Faculty Advisor

Douglas Bruce, PhD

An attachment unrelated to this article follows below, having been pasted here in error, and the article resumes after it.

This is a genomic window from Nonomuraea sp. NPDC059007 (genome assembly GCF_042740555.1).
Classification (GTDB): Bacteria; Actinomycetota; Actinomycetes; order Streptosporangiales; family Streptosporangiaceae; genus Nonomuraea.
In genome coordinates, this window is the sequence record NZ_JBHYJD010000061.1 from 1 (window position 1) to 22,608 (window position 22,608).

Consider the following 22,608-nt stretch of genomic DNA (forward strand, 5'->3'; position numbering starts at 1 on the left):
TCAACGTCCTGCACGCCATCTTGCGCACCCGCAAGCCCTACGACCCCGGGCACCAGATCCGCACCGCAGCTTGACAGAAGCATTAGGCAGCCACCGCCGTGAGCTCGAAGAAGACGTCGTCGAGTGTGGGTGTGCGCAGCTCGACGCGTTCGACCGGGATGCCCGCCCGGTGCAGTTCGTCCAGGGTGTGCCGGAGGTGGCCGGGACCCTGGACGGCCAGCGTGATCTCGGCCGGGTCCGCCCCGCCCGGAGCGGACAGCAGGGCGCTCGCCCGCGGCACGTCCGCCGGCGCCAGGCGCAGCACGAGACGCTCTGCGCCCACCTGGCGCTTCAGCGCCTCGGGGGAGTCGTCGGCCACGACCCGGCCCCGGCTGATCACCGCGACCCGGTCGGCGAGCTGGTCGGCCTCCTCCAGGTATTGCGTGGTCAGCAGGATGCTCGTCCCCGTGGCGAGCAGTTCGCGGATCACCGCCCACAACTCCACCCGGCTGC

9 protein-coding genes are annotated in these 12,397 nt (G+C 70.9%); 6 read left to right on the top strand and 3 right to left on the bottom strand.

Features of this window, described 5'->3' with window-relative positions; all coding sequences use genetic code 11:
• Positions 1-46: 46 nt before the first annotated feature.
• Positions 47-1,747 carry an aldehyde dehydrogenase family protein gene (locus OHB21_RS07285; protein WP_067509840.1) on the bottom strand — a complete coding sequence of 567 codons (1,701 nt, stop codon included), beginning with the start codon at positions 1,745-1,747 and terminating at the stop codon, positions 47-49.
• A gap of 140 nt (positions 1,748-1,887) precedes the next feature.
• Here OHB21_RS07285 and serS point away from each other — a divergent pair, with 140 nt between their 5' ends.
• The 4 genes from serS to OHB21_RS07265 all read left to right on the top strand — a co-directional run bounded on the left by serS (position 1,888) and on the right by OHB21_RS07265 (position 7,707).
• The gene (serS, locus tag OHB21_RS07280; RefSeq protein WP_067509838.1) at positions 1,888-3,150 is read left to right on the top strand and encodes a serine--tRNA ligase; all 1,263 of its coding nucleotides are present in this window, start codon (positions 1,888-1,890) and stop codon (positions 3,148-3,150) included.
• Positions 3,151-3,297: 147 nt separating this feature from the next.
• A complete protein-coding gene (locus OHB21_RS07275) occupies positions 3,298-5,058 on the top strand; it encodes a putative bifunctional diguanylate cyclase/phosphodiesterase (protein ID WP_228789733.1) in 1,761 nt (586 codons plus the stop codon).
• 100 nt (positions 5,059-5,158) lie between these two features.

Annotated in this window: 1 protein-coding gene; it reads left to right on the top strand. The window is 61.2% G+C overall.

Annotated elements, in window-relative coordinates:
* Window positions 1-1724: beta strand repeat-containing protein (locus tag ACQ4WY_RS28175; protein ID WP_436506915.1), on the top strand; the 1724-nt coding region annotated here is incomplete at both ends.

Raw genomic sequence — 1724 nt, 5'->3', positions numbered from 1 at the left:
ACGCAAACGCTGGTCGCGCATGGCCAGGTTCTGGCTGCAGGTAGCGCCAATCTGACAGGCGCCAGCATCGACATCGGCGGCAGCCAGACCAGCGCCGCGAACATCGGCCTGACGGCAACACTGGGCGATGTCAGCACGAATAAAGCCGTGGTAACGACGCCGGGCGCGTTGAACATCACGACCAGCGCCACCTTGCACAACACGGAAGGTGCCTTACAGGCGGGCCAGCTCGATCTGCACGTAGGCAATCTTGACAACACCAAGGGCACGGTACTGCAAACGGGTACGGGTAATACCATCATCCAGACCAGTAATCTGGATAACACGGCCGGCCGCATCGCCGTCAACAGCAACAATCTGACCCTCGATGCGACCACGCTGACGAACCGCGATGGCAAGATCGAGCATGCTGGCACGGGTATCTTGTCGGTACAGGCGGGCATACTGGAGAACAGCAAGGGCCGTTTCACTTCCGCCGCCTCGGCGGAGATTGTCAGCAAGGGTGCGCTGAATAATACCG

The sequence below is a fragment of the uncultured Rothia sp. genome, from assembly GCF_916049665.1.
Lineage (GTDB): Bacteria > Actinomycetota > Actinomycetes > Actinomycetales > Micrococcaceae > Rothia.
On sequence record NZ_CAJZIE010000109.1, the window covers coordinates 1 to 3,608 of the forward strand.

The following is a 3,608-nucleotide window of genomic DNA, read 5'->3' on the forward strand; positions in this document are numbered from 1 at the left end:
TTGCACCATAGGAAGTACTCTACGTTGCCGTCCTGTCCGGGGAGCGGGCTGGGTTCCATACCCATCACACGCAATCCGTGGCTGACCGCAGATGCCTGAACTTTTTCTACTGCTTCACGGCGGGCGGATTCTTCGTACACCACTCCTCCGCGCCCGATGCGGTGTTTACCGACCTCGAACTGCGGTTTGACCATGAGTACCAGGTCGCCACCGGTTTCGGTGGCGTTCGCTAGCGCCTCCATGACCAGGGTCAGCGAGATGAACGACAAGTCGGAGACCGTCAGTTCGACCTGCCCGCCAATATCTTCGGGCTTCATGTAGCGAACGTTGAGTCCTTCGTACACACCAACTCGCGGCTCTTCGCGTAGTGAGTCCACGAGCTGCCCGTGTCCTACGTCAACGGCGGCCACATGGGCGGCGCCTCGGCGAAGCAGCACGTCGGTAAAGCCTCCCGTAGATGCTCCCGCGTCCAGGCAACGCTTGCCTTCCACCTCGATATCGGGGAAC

Excess risk for poor mental health outcomes has been found within sexual minority populations. This study aimed to examine factors that may contribute to depression rates within two populations of YMSM in Denver and Chicago. 100 HIV-positive and 100 HIV-negative YMSM completed a survey regarding demographic information, minority stress (such as same-sex stigma), and perceived neighborhood disorder. Chicago participants reported higher rates of neighborhood disorder, history of incarceration, and being kicked out of a parent’s house, variables predicted to be positively correlated with depression. Surprisingly, it was found that YMSM in Denver were significantly more likely to have depressive symptoms than YMSM in Chicago. In addition, internalization of same-sex stigma, and more significantly city location, were found to increase depression odds. The results indicate that depression rates may be influenced by unmeasured variables that vary between the two cities. Further research should examine other variables that contribute to the difference in depression rates among YMSM in varying city environments.